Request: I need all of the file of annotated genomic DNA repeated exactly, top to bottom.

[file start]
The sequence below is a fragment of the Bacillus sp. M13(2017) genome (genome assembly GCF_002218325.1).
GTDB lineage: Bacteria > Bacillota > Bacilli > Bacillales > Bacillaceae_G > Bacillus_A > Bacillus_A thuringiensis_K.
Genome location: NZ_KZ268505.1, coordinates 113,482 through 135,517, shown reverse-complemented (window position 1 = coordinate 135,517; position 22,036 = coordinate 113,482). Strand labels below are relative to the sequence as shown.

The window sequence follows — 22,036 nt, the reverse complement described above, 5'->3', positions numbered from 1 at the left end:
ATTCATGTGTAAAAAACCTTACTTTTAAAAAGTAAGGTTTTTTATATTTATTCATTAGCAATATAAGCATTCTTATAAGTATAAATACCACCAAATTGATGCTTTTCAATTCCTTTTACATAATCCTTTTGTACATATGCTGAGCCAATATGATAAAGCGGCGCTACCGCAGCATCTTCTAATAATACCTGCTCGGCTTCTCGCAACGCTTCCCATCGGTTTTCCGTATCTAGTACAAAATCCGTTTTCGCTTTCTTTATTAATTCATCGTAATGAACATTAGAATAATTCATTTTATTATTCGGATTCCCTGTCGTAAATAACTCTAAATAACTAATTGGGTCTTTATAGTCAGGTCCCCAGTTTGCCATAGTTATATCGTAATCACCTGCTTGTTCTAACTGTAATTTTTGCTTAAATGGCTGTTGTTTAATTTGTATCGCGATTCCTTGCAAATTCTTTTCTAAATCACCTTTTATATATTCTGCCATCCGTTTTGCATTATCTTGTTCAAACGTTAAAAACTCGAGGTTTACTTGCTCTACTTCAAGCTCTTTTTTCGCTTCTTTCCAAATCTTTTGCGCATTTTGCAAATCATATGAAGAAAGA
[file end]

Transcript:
The sequence below is a fragment of the Bacillus sp. M13(2017) genome (genome assembly GCF_002218325.1).
GTDB lineage: Bacteria > Bacillota > Bacilli > Bacillales > Bacillaceae_G > Bacillus_A > Bacillus_A thuringiensis_K.
Genome location: NZ_KZ268505.1, coordinates 113,482 through 135,517, shown reverse-complemented (window position 1 = coordinate 135,517; position 22,036 = coordinate 113,482). Strand labels below are relative to the sequence as shown.

The window sequence follows — 22,036 nt, the reverse complement described above, 5'->3', positions numbered from 1 at the left end:
ATTCATGTGTAAAAAACCTTACTTTTAAAAAGTAAGGTTTTTTATATTTATTCATTAGCAATATAAGCATTCTTATAAGTATAAATACCACCAAATTGATGCTTTTCAATTCCTTTTACATAATCCTTTTGTACATATGCTGAGCCAATATGATAAAGCGGCGCTACCGCAGCATCTTCTAATAATACCTGCTCGGCTTCTCGCAACGCTTCCCATCGGTTTTCCGTATCTAGTACAAAATCCGTTTTCGCTTTCTTTATTAATTCATCGTAATGAACATTAGAATAATTCATTTTATTATTCGGATTCCCTGTCGTAAATAACTCTAAATAACTAATTGGGTCTTTATAGTCAGGTCCCCAGTTTGCCATAGTTATATCGTAATCACCTGCTTGTTCTAACTGTAATTTTTGCTTAAATGGCTGTTGTTTAATTTGTATCGCGATTCCTTGCAAATTCTTTTCTAAATCACCTTTTATATATTCTGCCATCCGTTTTGCATTATCTTGTTCAAACGTTAAAAACTCGAGGTTTACTTGCTCTACTTCAAGCTCTTTTTTCGCTTCTTTCCAAATCTTTTGCGCATTTTGCAAATCATATGAAGAAAGA